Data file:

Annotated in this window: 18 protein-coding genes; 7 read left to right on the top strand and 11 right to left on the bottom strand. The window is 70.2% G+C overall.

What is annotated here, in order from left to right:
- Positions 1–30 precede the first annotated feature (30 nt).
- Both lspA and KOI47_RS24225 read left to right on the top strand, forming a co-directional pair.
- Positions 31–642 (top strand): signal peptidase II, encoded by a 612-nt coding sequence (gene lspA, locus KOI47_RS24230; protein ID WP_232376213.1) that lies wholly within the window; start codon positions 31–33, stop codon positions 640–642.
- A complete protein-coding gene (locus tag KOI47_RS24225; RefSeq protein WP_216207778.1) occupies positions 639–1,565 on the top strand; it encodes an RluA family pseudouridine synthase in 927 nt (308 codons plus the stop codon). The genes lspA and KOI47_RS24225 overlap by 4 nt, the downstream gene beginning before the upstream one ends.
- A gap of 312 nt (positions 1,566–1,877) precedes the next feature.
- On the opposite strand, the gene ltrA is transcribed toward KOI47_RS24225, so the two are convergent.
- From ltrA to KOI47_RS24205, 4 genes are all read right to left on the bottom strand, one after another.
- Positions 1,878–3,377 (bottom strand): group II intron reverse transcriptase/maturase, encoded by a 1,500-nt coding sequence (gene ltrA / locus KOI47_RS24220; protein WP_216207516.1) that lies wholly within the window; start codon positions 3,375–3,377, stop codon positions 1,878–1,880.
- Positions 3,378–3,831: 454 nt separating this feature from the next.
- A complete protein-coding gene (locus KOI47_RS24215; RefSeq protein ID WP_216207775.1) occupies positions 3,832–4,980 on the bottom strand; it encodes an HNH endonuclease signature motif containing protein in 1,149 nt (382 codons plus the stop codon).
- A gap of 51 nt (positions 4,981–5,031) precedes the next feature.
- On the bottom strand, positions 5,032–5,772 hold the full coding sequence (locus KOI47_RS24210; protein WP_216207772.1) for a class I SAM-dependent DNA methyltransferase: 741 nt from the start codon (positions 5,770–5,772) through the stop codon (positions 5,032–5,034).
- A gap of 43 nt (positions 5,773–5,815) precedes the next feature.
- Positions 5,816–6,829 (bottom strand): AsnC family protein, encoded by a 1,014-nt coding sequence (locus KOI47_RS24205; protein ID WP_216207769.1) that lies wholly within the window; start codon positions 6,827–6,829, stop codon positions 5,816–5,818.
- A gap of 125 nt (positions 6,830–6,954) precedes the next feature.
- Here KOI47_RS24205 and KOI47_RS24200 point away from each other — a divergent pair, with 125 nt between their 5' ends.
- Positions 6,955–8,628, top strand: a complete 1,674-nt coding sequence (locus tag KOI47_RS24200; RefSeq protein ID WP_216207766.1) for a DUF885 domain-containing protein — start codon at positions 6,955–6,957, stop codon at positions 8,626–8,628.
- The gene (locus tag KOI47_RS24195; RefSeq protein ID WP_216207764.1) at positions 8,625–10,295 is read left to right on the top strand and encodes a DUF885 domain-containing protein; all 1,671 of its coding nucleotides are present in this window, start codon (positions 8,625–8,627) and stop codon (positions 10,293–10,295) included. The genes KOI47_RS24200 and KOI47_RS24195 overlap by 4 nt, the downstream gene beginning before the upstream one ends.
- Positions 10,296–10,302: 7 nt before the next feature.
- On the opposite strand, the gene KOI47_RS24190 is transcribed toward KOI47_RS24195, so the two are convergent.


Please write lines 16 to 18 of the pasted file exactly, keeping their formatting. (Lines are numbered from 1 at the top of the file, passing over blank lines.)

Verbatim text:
- Positions 5,816–6,829 (bottom strand): AsnC family protein, encoded by a 1,014-nt coding sequence (locus KOI47_RS24205; protein ID WP_216207769.1) that lies wholly within the window; start codon positions 6,827–6,829, stop codon positions 5,816–5,818.
- A gap of 125 nt (positions 6,830–6,954) precedes the next feature.
- Here KOI47_RS24205 and KOI47_RS24200 point away from each other — a divergent pair, with 125 nt between their 5' ends.